For the collector of firearms owned by famous people in history, Rock Island’s next auction holds a weapon that could be the centerpiece of any collection: An M1 rifle, the “deadliest rifle in the world”, owned by John F. Kennedy:
This M1 started from one of those depots, the Erie Ordnance Depot in Port Clinton, OH to be precise, but was far from a random selection. The rifle picked for [the VIP] bears a late production 6+ million serial number and is a Type 1 National Match M1 Garand, that has been rebuilt to a Type 2. After the NM rifle “happened” to be selected for [the VIP], it also “happened” to make its way to Master Sergeant Raymond E Parkinson, a gunsmith assigned to the Second U.S. Army Advanced Marksmanship Unit at Ft. George C. Meade in Maryland. Once there, much of the work took place that can be seen on the rifle to this day. In fact, COL Lee was kind enough to detail such changes in a letter he sent to [the VIP] after the rifle was received. The modifications, as listed in the communication, are:
- Adjusted the trigger in order to provide an exacting trigger pull for each shot fired.
- Blued all metal parts to prevent rust and enhance the beauty of the weapon.
- Applied a moisture-proof silicon finish to the stock.
- Applied a glass-bedding compound to the recoil shoulders of the stock in order to enable the rifle to maintain its accuracy.
- Air-tested the bore for correct calibration and flaws.
- Test-fired the rifle in a sitting position at 200 yards.
“For your information, Mast Sergeant Parkinson did the test firing and the target is enclosed. The rifle was not test-fired from a cradle because the gun smiths did not want to scar the stock, however, the test proved conclusively that the rifle is very accurate and as good as any rifle used at the National Matches.”
The VIP was the then-Junior Senator from Massachusetts, John F. Kennedy. While the Kennedy family has made the most extreme gun control central to their political identity since his death, JFK was a proud veteran, gun owner, and shooter. The carefully polished rifle does not seem to have been fired much; soon, Kennedy was embroiled in the Presidential campaign, which he would win in late 1960. It’s unknown if he took the rifle along to the White House, but it’s now at Rock Island Auctions and is going on the block next weekend, complete with a thorough and impressive provenance.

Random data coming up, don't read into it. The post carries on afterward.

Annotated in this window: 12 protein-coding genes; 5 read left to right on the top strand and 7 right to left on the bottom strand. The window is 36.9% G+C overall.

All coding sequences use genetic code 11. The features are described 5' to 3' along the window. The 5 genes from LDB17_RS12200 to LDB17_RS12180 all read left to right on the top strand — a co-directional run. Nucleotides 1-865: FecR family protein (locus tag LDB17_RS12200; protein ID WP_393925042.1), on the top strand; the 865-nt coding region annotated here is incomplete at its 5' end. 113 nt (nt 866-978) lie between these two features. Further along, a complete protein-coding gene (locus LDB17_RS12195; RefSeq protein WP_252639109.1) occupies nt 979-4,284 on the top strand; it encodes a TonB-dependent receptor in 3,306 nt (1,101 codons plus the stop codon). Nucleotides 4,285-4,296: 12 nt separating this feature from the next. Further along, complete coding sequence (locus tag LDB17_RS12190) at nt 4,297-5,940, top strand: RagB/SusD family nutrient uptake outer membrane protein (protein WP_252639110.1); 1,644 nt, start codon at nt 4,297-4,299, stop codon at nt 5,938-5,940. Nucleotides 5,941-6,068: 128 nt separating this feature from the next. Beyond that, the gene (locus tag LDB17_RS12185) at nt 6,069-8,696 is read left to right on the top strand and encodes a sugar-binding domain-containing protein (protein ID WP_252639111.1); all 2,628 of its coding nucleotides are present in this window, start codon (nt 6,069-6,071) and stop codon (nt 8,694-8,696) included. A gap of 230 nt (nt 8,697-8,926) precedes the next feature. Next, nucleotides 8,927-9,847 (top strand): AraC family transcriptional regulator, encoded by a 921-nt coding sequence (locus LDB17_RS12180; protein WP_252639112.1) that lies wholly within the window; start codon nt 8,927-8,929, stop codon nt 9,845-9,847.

This M1 shows the telltale signs of a rifle originally made via mass production and then enhanced by hand. The markings lack the natural raised edges that are the byproduct of stamping dies, as the metal’s surface was polished after the markings were applied (these processes would be done in reverse order for a custom job, leaving the raised surface as a testament that the finish is original). The bluing shows off the gun’s original finish better than dull parkerizing would – this ironically highlights both mill and forging marks. The edges have a slight “melted” look, instead of being crisp and sharp; the result of either careless polishing or the initial production that created the rifle in the first place. The bedding also highlights one of the quirks of Garand’s 1920s design: Field-stripping the gun requires removal of the stock, and the ruination of the bedding (needless to say, the lucky person who does buy this gun should under no circumstances field-strip it).
These characteristics are part and parcel for a National-Match-rifle-turned-presentation-piece, and don’t detract from the gun’s value which lies in the person who owned it, and not the object itself.
If you want to purchase this historic piece for your own collection, the rifle will be up for auction in RIA’s September Premier Auction, from the 11th-13th of that month.
This article originally appeared at The Firearm Blog.